Otaku USA Magazine
Gannibal Is a Creepy and Gripping Horror Read

In Gannibal, Daigo Agawa has become a police officer for a small Japanese village called Kuge, where one would think there would be very little crime. Agawa moves in with his wife and little daughter. The daughter has lost the ability to speak, which hints at something important in the past. At the same time, Agawa is trying to fit in with the villagers, even though people refer to him as “the outsider.” And then there’s the issue of the police officer who used to have his job, but who went missing. The officer said the people of Kuge practice cannibalism.

Agawa doesn’t believe this, but soon more and more unsettling things happen. His daughter, after a walk, hands him a serrated human finger, but because she can’t talk, she can’t explain where she got it. An elderly woman is brutally killed, and the villagers suspect a bear. But after they find the bear, kill it, and confirm it ate the woman, they do something that shocks Agawa. Agawa decides he needs to seek out the daughter of the former police officer to see what he can learn.

In its first volume, Gannibal has a very promising start. It’s creepy, it hints at all sorts of possibly interesting things, its plot is fast-paced and then gets faster. The artwork is excellent not only in portraying detail, but also establishing mood and bringing out the grotesque. Well-meaning Agawa is a likable character, and his family members additionally have their own unique personalities. This first volume is gripping, and then ends on one hell of a cliffhanger. So if you’re not already gripped by the story, you probably will be then.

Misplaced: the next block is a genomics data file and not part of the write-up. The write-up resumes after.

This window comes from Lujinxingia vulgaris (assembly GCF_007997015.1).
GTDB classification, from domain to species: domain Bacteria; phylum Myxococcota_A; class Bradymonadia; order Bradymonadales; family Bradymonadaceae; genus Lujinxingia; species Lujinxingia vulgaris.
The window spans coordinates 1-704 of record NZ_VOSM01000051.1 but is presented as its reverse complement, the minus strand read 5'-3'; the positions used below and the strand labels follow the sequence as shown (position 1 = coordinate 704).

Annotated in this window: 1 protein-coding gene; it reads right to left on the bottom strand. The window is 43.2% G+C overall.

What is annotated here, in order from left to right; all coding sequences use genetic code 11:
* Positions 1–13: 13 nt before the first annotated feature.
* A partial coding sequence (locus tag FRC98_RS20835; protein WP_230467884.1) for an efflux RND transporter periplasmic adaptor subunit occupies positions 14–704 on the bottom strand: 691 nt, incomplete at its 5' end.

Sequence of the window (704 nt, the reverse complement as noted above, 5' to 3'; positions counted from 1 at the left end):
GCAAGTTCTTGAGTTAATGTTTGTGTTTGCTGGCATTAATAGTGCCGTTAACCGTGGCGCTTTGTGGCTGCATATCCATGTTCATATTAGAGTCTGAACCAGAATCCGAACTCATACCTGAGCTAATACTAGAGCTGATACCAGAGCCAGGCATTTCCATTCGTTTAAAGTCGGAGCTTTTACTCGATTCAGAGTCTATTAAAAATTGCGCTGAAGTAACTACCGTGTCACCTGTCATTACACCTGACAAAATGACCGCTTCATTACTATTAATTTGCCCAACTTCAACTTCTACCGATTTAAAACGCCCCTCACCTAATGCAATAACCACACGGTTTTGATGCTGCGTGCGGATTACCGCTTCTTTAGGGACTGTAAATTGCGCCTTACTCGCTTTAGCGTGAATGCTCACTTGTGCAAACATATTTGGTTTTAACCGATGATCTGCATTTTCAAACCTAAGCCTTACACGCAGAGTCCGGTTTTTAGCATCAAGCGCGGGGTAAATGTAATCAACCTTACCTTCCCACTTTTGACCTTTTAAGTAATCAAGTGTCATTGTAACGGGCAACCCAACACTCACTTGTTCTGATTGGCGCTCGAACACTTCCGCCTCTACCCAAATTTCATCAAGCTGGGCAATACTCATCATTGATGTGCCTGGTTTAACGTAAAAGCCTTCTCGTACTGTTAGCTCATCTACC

Gannibal has a live-action adaptation that’s streaming on Hulu. Fans of that series, as well as fans of horror titles, definitely ought to check out the manga.

Story & Art: Masaaki Ninomiya
Publisher: ABLAZE Publishing
Translator: Alex Kon


Danica Davidson is the author of the bestselling Manga Art for Beginners with artist Melanie Westin, plus its sequel, Manga Art for Everyone, and the first-of-its-kind manga chalk book Chalk Art Manga, both illustrated by professional Japanese mangaka Rena Saiya. Check out her other comics and books at www.danicadavidson.com.